Next Steps: Outreachy & GSOC - Help needed!

Hello all! We had a small group of folks that attended the brainstorming session last week, but we had a lot of great ideas. I said I would follow up here with some notes and action items.

I went over both programs at a high level. GSOC has changed recently, so here are the highlights.

GSOC

  • Eligibility: all newcomers of open source that are 18 years and older.
  • Project Size: support both medium sized projects (~175 hours) and large projects (~350 hours
  • Project length: 12-week program that runs from June – August, or 22 weeks
  • Defining Projects: Defining a Project (Ideas List) | Google Summer of Code Guides
  • Stipend: Varies based upon project size and location

Outreachy

  • Eligibility: Outreachy expressly invites women (both cis and trans), trans men, and genderqueer people to apply. We also expressly invite applications from residents and nationals of the United States of any gender who are Black/African American, Hispanic/Latinx, Native American/American Indian, Alaska Native, Native Hawaiian, or Pacific Islander.Anyone who faces under-representation, and systemic bias or discrimination in the technology industry of their country is invited to apply.
  • Project Size: dedicate 30 hours per week to your project for at least 12 weeks of the Outreachy internship’s 13 week duration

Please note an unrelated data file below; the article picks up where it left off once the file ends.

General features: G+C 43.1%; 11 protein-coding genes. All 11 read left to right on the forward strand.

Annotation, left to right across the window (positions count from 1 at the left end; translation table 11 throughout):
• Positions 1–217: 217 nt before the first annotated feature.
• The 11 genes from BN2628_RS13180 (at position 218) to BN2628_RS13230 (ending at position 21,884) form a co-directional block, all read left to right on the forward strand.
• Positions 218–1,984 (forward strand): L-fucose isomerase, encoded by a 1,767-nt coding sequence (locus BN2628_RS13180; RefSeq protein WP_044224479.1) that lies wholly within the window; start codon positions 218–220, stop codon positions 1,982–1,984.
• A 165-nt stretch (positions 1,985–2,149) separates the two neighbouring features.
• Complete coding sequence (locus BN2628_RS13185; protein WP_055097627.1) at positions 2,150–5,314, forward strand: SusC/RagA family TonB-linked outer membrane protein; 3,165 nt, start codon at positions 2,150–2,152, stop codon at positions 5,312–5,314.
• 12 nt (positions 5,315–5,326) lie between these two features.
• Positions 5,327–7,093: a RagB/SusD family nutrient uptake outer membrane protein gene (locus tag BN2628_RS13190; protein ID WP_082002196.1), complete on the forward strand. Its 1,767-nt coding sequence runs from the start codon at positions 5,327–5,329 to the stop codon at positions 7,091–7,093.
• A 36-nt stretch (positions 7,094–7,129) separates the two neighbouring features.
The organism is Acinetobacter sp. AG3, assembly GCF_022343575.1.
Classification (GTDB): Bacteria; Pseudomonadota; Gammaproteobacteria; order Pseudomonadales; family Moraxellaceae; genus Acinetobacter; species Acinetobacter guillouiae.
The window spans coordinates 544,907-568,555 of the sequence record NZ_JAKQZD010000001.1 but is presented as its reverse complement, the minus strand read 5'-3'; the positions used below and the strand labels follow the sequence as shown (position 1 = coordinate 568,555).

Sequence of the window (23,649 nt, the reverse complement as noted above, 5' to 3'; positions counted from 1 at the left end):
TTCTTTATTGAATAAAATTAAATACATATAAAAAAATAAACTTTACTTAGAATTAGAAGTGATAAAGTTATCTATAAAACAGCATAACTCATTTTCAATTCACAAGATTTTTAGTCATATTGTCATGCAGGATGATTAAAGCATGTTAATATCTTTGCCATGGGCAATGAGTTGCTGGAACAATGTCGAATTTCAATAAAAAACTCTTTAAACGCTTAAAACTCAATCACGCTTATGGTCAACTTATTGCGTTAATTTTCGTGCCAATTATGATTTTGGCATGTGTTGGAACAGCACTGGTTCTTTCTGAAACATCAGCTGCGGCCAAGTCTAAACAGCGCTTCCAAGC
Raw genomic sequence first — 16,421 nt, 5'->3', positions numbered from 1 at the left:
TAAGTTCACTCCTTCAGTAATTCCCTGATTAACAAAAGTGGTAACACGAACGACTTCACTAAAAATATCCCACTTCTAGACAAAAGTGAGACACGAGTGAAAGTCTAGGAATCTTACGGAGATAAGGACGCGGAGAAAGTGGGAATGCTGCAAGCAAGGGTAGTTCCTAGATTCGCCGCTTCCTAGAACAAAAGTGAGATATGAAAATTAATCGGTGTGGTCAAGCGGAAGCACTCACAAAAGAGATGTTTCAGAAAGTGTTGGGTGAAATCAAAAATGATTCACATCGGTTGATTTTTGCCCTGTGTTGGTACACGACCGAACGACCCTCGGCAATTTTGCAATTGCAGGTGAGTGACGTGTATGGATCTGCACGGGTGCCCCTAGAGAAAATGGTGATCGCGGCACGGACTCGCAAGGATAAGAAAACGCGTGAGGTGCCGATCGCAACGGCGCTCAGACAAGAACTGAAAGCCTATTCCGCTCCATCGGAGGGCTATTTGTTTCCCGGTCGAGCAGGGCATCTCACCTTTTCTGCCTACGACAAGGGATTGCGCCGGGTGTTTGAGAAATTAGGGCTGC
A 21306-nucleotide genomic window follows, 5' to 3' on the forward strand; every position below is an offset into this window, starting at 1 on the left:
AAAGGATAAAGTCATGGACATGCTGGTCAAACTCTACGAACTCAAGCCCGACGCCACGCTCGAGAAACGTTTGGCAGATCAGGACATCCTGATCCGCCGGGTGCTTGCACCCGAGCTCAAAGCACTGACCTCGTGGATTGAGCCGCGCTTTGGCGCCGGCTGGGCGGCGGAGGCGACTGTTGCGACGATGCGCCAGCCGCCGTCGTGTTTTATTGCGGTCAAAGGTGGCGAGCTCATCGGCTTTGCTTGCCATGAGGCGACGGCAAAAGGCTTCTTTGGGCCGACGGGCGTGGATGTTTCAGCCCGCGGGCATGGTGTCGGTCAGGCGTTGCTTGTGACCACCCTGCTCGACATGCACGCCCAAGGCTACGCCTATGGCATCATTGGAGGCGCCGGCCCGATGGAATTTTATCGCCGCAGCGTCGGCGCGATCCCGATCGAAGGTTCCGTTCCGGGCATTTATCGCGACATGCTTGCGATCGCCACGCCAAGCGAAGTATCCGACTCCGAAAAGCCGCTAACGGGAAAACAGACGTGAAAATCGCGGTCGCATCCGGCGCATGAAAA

• Project Length: 3 months - internships run May to August, can apply for an extension
  • Stiped: 7K

Notes from the meeting

  • It is good that GSOC changed the project size/timeline as other universities have different schedules. Some didn’t apply because timeframe didn’t align
  • Many students these days don’t know about GSOC. Where can we advertise of Google Summer of Code to reach more students?
  • Many students don’t realize the value of open source and GSOC: investing in your CV, internships, etc
  • Open source in general is not the norm for younger generation (!!)
  • Can GitHub can advertise about open source projects and those are participating in open source
  • Community.o tie in with focusing on open source evangelism (students at universities)
  • Lack of mentors (we need more!)
  • Applications can be poor as some do not put enough effort in. How can we improve this? Have templates or examples?
  • Talk with students face to face (or just audio) during the process
  • Could we require GSOC to contribute a patch before they apply? Right now its not a requirement but most likely a big factor.
  • Meet with students after selected to build community
  • Meet with students before to answer questions
  • Exploit connections with universities now to advertise GSOC, interested in people not already in the community
  • Share success stories about students in GSOC
  • Explain what is in it for them for Mentors (could we have a FAQ or promo like thing)
  • Reach out to past mentors and ask why they keep doing it
  • How to attract mentors:
    – Ask companies involved in LLVM their interest and specific projects to be done (ie Flang)
    – Mentor’s should have a co-mentor who can train the next mentor
    – Use connections in academia to get ideas and then find mentors in community
  • Increase the diversity of mentors in this GSOC
  • Contact the different working groups (loops, etc) to ask if they have projects and mentors
  • Use GSOC as a way to get from one project to another

I am sure I missed some things, but that is a quick summary.

Action items:

  • We need a landing page on llvm.org for Google and Outreachy. Are you interested in helping? I will post a Google Doc to collaborate on content before moving to the web